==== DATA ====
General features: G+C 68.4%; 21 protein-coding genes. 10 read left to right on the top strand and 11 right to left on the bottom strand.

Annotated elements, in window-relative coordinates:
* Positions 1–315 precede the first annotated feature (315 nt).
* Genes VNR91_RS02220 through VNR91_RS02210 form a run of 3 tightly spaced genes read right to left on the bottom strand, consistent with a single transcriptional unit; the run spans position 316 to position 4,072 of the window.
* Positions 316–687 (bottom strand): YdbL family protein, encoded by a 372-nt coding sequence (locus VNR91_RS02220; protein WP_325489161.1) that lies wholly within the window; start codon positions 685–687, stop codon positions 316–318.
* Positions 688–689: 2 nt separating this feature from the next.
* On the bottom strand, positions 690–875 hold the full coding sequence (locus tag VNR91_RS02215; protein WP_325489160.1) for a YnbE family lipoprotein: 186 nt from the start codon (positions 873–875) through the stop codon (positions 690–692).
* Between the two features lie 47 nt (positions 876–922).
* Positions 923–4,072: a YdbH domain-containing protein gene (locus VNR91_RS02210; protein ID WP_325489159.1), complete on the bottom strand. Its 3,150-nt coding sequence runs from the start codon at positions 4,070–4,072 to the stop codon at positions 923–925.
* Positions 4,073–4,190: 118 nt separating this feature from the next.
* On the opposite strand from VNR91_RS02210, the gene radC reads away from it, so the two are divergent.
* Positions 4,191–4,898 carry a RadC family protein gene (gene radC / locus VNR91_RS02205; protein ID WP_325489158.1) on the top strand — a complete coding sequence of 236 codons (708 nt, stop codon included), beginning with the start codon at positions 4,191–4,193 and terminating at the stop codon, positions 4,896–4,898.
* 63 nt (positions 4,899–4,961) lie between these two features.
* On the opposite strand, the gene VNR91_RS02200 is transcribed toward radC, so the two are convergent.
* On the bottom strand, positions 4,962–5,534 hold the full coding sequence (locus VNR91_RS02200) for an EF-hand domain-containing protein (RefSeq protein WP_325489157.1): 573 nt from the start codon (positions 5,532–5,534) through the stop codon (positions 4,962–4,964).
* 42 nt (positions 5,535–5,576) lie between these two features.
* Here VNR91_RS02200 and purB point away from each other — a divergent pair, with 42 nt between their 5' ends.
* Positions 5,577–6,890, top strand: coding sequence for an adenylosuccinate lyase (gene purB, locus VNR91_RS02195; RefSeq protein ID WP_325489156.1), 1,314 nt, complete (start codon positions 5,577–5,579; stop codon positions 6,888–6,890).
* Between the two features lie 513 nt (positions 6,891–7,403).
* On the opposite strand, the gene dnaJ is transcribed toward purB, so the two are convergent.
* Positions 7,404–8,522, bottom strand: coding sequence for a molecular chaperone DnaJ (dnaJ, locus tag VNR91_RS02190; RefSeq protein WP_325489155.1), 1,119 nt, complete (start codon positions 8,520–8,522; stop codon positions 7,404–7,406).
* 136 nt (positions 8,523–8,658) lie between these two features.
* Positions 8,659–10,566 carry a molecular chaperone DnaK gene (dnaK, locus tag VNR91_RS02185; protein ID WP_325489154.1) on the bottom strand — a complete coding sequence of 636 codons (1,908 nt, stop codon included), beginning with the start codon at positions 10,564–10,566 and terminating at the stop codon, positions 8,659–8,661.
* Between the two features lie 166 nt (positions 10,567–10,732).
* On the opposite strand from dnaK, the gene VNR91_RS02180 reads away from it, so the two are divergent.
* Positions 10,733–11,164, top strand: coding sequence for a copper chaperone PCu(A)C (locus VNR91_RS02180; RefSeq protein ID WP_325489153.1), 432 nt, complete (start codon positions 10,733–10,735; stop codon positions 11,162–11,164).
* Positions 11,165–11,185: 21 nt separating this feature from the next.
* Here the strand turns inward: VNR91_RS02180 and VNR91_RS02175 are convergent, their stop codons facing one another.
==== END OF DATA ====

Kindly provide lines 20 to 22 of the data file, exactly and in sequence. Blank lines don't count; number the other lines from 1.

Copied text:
* On the opposite strand, the gene dnaJ is transcribed toward purB, so the two are convergent.
* Positions 7,404–8,522, bottom strand: coding sequence for a molecular chaperone DnaJ (dnaJ, locus tag VNR91_RS02190; RefSeq protein WP_325489155.1), 1,119 nt, complete (start codon positions 8,520–8,522; stop codon positions 7,404–7,406).
* 136 nt (positions 8,523–8,658) lie between these two features.